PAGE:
Friday, May 4, 2012

Early Morning Goat Rescue

I usually get to sleep in on weekday mornings.... til about 7.  Then my children all wake and yammer for movies and games and food and lollipops and mud puddles and bike riding.  They wake up and are READY to go.

My husband on the other hand gets up painfully early to get ready for his workday and his long commute.

As he was leaving this morning he came back to wake me.

"The goat house collapsed."

I sat upright.  Oh please, please, please say they aren't in it.

"The goats are out in the circle." (a portion of our yard which is circular and hence called the circle)

Thank the LORD!

"Ok.  I'll deal with it."

Hugs and kisses.  Then getting out of my PJs, and into semi real clothing.

Even though we were pretty calm and quiet about it, this woke the children.  So before I could actually get out there, I had diaper changes, mama moo, and dressing the babes to handle.  My son watched the goats through the window to make sure they stayed away from the road, the only real hazard to them out there.

Thank the LORD this happened before the garden was up and running! LOL

Then once the children were settled I went out.

My goat house consists of 5 pallets and a tarp.  It isn't much, but my goats have always liked it and happily call it home.  One pallet as a floor, 3 walls, and one as a roof, with the tarp over it to keep it dry.  This is then wedged against a fenced in area that is a hilly area over the septic field.


This is one reason why we have goats, and went with smallllllll goats.  The septic field plant life is supposed to be kept down and controlled.  We could use herbicides...... but we were concerned about the well, and our ponds.  So we went 'organic.'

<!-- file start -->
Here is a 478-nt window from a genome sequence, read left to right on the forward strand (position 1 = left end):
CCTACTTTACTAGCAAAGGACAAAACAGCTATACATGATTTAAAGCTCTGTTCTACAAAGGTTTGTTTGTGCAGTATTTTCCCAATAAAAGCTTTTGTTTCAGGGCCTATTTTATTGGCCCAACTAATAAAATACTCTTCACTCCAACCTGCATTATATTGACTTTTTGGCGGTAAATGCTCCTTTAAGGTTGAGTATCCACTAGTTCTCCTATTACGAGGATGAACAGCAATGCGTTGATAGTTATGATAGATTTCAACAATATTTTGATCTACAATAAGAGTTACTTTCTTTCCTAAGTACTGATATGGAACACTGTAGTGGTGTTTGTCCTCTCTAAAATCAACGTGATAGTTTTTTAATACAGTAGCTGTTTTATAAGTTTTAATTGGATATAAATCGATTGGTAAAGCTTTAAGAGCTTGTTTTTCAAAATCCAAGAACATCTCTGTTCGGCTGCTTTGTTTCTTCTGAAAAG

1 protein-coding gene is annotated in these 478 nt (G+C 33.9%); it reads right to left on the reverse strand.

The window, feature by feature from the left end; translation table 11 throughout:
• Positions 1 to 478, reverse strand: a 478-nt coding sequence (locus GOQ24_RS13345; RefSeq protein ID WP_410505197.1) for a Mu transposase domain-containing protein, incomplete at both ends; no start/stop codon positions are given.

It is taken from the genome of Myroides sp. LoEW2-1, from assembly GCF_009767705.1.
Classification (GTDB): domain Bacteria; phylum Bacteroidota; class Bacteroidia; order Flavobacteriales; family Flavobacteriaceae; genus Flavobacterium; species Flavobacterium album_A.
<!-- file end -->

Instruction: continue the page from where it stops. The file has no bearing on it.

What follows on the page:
Of course, my husband points out that they poo as they eat, so they are actually fertilizing the hill the entire time.  Yes, yes..... not sure how to get around that.

We plan on getting them all tethers and to them put them out on the property in various places throughout the summer months also.

Back to the Goat House!

The walls had all collapsed outwards and the roof just fell in.  I separated and sorted.  To my surprise I found the roof pallet was EXTREMELY heavy.  MUCH heavier than all the other pallets.  So I decided to change it into a wall piece.

Previously their 'door' was on one pallet.  I never liked that because it was impossible for us to go into their house or the field.  So I planned on making the house solid and put a 'door' somewhere else.

I selected the lightest pallet as the roof.  Then placed the three walls.  I pushed until they were up against the fence solidly, giving it a firm brace.  I then put the roof piece up.  I gingerly gave it a shove.... nothing.  I gave it a much harder shove.... barely moved at all.  Excellent!  Then I covered it with the tarp and spare wood to keep it from flying away.


Then I went to the fence and found the weakest board.  I wrenched it off, and then another.  This actually made a good sized opening, which the goats would fit through easily, and we might be able to also.  I may remove another to make sure.  I then moved the large wooden 'door' next to it.

Now to coax my wild beasties back inside.

It is really ridiculously easy.  I filled a bowl with our chicken feed (they LOVE it) and they immediately began following me everywhere.  I walked them to the opening and pushed, pushed, pushed.  They are like dwarves!  AH!  You can not move them easily against their will.  So I put the bowl just inside the fence and they all three ran right in.  DONE!

Then I put up their door as they happily munched on their treat.


What a morning.  Such is life on the 'farm'.


In the next month I will be expanding their home as I will be getting two African Pygmy does.  YAY!

Pictures taken by my master photographer, Zaders. :)


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